Nkwinti’s 50/50 land plan will not benefit farm workers

The implementation of a land reform plan that proposes that 50% of all commercial farms be transferred to farm workers could have disastrous consequences for farmers and farm workers alike.

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This was according to a statement released by the Department of Science and Technology and National Research Foundation’s recently launched Centre of Excellence on Food Security hosted by the Universities of the Western Cape and Pretoria.

The statement, drafted by Professors Andries du Toit, Johann Kirsten and Julian May, suggested that the most likely impact of the policy would be that billions of rand would be spent and lost.

“Farm workers will not benefit, unemployment will get worse, and hunger could well increase, both in the rural and in the urban areas,” they said.

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The majority of the food insecure people in South Africa are not farm workers or farmers, but rather those who live in rural settlements in the former homelands, said the statement.

The Draft Policy on Relative Land Rights for Farm Workers released earlier this year by land reform minister Gugile Nkwinti proposes no direct benefit to these communities.

If the proposal was to be implemented most farm workers would be excluded, since the proposal only benefitted long-term permanent workers, said the statement, adding that the “poorly defined equity share scheme proposed by the policy is unlikely to do workers much good anyway.”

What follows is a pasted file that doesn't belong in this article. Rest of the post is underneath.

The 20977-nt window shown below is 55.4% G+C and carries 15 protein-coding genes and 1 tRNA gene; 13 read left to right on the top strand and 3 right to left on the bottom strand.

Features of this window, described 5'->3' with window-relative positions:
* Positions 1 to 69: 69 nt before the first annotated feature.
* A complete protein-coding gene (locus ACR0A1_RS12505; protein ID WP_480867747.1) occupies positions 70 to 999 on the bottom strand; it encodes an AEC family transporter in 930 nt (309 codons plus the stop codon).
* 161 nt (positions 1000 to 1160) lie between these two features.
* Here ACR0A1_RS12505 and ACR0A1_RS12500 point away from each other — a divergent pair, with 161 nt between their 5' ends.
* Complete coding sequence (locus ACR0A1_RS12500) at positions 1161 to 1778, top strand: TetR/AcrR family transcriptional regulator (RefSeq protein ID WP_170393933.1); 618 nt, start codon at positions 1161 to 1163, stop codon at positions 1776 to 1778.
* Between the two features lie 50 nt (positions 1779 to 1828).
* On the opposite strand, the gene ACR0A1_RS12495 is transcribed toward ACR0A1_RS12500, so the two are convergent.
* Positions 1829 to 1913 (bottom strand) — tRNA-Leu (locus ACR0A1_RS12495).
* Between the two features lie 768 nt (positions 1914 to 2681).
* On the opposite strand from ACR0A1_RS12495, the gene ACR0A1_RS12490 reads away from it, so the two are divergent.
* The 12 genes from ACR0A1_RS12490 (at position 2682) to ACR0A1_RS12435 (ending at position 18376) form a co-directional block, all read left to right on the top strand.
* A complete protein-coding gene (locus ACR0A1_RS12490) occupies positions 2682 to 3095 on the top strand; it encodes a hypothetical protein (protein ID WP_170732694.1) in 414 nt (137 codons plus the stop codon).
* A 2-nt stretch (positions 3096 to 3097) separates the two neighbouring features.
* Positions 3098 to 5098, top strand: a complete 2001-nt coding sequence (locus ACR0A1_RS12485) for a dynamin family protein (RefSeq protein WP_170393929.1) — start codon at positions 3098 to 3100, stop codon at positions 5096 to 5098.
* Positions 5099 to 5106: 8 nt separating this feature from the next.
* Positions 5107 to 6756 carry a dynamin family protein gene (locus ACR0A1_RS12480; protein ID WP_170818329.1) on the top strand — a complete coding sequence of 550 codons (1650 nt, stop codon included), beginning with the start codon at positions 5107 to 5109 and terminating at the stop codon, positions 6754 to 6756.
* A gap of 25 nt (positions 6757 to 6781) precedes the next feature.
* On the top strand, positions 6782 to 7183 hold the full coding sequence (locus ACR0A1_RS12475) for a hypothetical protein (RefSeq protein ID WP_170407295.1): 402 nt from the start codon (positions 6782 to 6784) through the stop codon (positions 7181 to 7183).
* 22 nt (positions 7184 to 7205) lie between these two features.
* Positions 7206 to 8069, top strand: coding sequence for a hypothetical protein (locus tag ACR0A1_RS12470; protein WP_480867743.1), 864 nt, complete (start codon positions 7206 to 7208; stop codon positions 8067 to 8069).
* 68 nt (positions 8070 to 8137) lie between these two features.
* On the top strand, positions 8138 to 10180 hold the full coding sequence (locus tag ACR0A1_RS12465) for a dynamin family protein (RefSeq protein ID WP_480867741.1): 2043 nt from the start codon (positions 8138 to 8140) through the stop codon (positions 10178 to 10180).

Also, according to the statement, many farmers would probably choose not to employ someone when this would lead to a loss of equity.

“The proposal is thus likely to worsen the jobs bloodbath that has already been destroying farming employment since the 1970s and will make the National Development Plan’s promise of 1 million new jobs in agriculture completely unattainable.”

The scheme would also cause serious erosion to the capital base of farmers, with R100 billion lost, and the effect on food production could be equally disastrous.

“As a worst case scenario we can expect to see a drop of roughly R91 billion in the value of marketed production. The result would be enormous increases in urban food prices,” said the statement.

A comprehensive plan to boost labour intensive agricultural production, both in the commercial farm areas and the former homelands would yield far more positive outcomes.